The first difference between huacaya and suri fiber is that cuticle cells of the Huacaya protrude slightly more than the Suri, Having less scale frequency and a lower cuticle height, the Suri fiber feels more slippery and is more lustrous than huacaya fiber.
The second difference between Huacaya and Suri fiber is in the internal composition of the fiber. The Huacaya has a bilateral structure similar to sheep and the Suri does not. Bilateral structure refers to the presence of the two types of cortical cells which are classified as either orthocortical cells or paracortical cells. These cells grow in bundles next to each other. The bilateral formation is responsible for the crimp/crinkle in the Huacaya. The orthocortex bundling is always found on the outside of the crimp curve. As the two cortical cell types grow alongside of each other the orthocortex provides the tension that forms the curve of the crimp while the paracortex, under less tension, causes the crimp to stay in place. There is no visible line of distinction between the two cortical cell types in the suri fiber and thus the suri fiber is characterized by relatively straight fibers rather than crimp.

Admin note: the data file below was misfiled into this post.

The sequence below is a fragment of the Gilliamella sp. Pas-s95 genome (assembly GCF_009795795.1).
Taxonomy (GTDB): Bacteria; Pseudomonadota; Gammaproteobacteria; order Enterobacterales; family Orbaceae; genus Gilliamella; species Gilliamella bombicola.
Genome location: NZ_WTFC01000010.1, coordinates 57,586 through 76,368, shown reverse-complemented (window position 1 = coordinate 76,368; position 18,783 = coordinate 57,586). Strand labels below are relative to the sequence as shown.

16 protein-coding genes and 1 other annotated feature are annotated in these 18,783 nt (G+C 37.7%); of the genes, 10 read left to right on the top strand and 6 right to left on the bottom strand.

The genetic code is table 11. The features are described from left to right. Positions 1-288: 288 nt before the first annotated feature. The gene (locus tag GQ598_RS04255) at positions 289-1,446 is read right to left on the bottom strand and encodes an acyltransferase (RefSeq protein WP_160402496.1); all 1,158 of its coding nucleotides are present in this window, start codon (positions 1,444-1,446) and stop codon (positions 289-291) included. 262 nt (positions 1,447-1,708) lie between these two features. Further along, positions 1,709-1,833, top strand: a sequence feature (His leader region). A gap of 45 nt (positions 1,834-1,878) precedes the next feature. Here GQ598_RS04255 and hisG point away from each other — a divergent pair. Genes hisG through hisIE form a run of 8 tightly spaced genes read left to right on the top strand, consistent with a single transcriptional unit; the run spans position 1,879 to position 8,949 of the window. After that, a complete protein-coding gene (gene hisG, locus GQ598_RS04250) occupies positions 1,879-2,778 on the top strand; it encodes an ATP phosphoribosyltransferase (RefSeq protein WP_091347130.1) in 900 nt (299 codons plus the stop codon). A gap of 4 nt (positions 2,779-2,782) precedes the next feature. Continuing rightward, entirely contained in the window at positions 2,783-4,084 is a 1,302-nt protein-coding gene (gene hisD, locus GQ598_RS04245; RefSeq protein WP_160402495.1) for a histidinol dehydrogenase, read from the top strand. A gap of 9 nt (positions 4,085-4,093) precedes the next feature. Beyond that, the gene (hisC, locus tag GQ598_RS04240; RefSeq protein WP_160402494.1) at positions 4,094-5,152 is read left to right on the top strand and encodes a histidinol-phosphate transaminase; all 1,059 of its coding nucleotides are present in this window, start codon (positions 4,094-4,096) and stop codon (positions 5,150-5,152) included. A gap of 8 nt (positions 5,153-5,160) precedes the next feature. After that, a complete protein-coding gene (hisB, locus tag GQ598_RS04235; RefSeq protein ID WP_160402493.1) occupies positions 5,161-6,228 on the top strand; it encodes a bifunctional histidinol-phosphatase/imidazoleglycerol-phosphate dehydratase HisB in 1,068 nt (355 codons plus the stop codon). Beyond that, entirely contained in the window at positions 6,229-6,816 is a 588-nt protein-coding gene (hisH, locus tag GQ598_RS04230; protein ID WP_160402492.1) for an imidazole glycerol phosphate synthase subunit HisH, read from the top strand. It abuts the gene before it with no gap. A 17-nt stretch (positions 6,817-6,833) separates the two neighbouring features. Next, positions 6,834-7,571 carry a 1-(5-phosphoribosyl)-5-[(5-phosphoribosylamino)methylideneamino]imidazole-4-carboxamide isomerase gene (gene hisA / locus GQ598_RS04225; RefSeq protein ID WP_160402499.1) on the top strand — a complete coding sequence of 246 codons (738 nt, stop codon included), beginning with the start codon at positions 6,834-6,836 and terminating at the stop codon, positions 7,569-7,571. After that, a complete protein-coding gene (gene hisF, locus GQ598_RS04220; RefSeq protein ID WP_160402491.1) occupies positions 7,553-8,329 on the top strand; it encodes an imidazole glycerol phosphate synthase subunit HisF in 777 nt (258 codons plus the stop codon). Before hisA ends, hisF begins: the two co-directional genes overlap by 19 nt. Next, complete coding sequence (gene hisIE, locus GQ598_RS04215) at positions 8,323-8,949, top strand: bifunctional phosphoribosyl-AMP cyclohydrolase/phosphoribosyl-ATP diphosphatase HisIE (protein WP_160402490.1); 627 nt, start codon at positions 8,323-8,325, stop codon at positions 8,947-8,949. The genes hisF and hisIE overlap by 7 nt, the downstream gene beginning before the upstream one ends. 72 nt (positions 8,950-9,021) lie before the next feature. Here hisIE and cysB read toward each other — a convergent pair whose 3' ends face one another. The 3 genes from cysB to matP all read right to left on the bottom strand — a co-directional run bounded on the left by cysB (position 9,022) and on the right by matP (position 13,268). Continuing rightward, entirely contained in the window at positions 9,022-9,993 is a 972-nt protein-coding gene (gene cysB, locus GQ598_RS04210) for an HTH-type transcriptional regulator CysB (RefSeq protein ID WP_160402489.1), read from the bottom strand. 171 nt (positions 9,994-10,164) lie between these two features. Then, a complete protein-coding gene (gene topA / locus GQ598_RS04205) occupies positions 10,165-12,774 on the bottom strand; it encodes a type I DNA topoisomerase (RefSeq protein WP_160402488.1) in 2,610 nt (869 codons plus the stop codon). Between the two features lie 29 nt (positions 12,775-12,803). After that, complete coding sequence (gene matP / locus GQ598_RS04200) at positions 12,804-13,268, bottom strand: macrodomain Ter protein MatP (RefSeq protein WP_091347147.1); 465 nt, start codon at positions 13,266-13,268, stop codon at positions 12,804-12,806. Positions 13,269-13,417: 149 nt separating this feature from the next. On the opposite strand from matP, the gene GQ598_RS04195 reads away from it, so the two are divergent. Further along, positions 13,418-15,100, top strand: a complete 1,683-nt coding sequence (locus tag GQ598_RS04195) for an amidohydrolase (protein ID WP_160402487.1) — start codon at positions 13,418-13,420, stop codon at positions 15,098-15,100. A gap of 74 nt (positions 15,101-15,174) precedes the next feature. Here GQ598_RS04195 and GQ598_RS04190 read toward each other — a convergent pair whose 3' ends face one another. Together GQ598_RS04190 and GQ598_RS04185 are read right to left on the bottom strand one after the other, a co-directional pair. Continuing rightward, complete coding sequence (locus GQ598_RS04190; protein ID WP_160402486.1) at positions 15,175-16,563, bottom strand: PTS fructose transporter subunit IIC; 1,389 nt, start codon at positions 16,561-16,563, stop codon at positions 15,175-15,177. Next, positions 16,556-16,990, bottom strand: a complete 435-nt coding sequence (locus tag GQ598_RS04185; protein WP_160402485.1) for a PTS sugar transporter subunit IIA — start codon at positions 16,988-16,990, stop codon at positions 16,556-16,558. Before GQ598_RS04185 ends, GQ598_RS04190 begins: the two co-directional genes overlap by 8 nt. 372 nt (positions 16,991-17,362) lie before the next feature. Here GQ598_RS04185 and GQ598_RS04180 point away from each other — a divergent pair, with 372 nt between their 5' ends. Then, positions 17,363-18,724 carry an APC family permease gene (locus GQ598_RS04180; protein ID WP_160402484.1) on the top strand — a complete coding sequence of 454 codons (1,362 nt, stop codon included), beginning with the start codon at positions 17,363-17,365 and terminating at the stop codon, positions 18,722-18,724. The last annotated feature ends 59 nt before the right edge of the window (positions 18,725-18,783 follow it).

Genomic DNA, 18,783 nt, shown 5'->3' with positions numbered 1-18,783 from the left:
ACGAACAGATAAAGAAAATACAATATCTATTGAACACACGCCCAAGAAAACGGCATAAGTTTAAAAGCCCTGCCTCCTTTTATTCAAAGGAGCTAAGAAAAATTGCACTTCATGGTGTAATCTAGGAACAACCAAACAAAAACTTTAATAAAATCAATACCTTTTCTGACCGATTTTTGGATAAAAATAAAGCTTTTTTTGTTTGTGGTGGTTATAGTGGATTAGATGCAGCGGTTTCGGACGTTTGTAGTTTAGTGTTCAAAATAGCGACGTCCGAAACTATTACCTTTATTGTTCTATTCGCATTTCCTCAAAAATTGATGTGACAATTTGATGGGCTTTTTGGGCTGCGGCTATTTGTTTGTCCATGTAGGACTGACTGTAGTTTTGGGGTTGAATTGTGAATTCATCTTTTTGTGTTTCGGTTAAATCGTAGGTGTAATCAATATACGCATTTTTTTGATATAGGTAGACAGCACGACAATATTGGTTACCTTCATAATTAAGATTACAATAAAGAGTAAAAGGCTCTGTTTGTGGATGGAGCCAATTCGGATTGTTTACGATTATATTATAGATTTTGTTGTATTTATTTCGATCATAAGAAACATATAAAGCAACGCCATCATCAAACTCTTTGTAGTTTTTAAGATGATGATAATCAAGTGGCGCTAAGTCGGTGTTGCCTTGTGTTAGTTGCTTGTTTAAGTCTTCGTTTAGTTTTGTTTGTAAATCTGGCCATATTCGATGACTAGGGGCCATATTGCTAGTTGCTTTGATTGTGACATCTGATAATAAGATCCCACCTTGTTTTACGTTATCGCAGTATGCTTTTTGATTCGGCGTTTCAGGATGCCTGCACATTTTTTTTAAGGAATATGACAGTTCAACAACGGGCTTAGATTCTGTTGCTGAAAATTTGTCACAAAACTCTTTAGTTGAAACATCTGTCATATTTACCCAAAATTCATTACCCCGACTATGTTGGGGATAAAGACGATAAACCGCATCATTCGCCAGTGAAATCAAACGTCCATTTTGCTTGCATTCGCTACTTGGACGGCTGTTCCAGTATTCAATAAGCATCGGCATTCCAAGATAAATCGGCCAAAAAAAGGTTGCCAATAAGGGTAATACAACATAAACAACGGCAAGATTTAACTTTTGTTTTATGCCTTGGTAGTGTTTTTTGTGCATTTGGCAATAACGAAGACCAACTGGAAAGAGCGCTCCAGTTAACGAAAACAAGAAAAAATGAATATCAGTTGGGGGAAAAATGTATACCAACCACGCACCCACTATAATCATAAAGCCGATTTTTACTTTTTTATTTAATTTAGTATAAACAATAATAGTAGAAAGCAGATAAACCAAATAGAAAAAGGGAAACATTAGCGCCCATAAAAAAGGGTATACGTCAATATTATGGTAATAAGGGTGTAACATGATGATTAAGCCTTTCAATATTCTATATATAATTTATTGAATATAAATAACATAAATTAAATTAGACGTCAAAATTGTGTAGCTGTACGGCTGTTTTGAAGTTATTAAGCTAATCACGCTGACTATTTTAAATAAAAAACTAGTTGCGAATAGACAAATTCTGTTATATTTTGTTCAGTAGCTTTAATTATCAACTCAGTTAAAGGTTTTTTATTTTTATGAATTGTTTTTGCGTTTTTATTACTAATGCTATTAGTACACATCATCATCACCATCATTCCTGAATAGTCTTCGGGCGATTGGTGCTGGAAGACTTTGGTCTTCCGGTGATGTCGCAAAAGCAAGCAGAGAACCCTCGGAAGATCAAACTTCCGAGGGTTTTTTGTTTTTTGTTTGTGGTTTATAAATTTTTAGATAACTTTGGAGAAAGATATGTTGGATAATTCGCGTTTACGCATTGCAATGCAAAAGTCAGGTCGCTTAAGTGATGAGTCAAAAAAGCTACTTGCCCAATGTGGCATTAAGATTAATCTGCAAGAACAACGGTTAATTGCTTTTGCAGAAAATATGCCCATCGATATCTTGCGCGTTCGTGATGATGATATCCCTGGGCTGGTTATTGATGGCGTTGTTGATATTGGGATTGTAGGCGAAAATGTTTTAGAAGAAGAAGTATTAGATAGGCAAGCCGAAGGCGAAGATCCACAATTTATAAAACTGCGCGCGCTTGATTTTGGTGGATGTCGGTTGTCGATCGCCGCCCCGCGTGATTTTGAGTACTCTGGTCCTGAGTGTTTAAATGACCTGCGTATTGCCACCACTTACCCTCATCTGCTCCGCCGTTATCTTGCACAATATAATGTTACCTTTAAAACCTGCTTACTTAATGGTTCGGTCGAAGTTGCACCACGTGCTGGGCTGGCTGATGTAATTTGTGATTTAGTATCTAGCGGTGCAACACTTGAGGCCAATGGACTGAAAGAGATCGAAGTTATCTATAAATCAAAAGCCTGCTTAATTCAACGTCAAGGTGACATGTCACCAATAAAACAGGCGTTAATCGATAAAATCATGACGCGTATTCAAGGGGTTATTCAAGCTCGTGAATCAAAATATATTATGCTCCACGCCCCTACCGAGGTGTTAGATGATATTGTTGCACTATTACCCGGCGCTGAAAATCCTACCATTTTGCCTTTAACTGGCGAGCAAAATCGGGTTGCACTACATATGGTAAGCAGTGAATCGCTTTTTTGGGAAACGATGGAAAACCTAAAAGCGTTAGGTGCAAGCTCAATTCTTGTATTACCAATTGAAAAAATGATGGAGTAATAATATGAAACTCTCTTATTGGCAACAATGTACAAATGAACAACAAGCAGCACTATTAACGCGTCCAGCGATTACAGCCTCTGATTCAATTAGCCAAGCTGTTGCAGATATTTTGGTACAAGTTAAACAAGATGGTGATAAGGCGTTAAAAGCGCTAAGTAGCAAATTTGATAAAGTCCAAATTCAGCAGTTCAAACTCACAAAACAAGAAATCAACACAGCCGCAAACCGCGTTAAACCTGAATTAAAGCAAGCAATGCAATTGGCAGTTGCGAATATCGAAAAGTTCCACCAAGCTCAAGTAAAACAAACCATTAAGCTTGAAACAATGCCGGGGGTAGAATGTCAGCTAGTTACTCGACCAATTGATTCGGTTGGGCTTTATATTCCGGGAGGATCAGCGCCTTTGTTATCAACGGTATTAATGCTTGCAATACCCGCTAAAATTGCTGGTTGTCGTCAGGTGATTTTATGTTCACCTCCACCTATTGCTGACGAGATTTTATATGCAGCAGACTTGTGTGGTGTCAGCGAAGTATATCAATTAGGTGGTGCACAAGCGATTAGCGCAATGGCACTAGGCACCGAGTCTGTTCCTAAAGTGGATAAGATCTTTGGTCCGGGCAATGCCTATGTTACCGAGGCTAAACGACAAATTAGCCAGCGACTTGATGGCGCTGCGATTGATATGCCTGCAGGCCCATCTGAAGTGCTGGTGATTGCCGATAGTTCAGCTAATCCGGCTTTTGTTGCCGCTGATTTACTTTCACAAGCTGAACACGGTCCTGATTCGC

Because of different fiber structures, huacaya and suri require variations in processing techniques. Suri is generally more difficult to process. The machines are set at a lower speed than for the huacaya. Due to its cuticle cell structure and straightness Suri fiber lacks cohesion making it more difficult to 'spin' and there is slightly more fiber wastage when processing. Also, because of the straightness of the Suri fiber compared to the crinkle in the Huacaya, more fibers are required in a Suri yarn than that of a huacaya. This gives suri fiber more bulk and a heavier weight.
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